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08.03.2019 | Original Article | Ausgabe 4/2019

Pediatric Cardiology 4/2019

Correlation Between Cardiopulmonary Exercise Test, Spirometry, and Congenital Heart Disease Severity in Pediatric Population

Pediatric Cardiology > Ausgabe 4/2019
Natalia Morales Mestre, Gregory Reychler, Christophe Goubau, Stéphane Moniotte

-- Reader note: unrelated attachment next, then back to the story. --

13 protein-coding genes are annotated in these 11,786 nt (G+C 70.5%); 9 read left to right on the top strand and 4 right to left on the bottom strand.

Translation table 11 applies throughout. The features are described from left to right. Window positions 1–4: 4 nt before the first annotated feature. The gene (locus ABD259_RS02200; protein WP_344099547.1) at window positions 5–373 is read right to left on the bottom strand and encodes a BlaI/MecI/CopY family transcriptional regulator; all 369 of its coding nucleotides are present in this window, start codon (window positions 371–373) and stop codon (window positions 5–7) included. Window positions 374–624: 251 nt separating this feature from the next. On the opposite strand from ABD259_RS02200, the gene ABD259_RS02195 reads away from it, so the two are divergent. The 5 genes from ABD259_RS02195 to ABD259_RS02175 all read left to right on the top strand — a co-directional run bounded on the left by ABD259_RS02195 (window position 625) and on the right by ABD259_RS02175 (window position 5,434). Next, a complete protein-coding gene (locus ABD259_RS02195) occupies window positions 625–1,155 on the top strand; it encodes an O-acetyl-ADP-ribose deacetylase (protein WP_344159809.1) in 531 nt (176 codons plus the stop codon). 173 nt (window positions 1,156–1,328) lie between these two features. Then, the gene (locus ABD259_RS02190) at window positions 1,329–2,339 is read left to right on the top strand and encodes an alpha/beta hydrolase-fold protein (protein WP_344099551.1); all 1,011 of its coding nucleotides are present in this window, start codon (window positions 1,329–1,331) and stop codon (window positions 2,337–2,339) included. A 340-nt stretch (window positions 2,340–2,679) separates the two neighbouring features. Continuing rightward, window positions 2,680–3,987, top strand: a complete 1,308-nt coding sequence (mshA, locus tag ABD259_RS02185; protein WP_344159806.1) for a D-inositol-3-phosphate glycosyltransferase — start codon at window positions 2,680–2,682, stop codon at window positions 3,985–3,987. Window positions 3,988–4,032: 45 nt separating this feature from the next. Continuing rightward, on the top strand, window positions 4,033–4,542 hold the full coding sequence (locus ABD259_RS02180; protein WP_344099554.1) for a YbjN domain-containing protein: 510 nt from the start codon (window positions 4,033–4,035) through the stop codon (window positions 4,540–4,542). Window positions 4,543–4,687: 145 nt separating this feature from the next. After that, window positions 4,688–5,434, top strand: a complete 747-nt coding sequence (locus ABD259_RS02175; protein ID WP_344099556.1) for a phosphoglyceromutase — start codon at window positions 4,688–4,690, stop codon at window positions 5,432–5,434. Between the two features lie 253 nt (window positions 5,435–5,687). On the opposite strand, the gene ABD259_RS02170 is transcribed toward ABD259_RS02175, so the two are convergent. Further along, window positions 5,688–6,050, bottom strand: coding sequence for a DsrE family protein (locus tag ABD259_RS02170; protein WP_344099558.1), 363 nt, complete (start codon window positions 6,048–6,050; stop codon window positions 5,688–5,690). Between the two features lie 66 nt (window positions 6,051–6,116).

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Congenital heart disease (CHD) is a common chronic disease. This study aimed to verify the relationship between spirometry and exercise capacity in children, considering the CHD severity. All cardiopulmonary exercise testing (CPET) and Spirometry from CHD children (5–18 years) were retrospectively reviewed during three years. CPET and Spirometry were analyzed and correlated based on the CHD severity[modified Ross classification (mR)]. Patients (n = 321) were analyzed and subdivided for CHD severity (n = 49, n = 149, n = 80, n = 43, from mR1 to mR4, respectively). The maximal workload (Wmax) in mR1 and mR2 was higher than in patients from mR3 and mR4. Peak oxygen uptake (peak VO2) was reduced in mR3 and mR4 compared to mR1 and mR2. Carbon dioxide output was only significantly lower in mR4. Although spirometric parameters were globally in the normal range, forced expiratory volume and forced vital capacity were different between subgroups (p < 0.001 and p = 0.002, respectively). Wmax and peakVO2 were weakly or moderately but significantly correlated with spirometry. Respiratory exchange ratio and final blood oxygen saturation were only significantly and weakly correlated to obstruction in small airways. The most severe CHD patients had lower exercise capacity and lung function parameters. A weak to moderate correlation between CPET and spirometry was found. However, the lung function reported in our study was normal, but with a negative correlation with the age. It reinforces the benefits of precocious and regularly spirometry and CPET assessment in CHD children.

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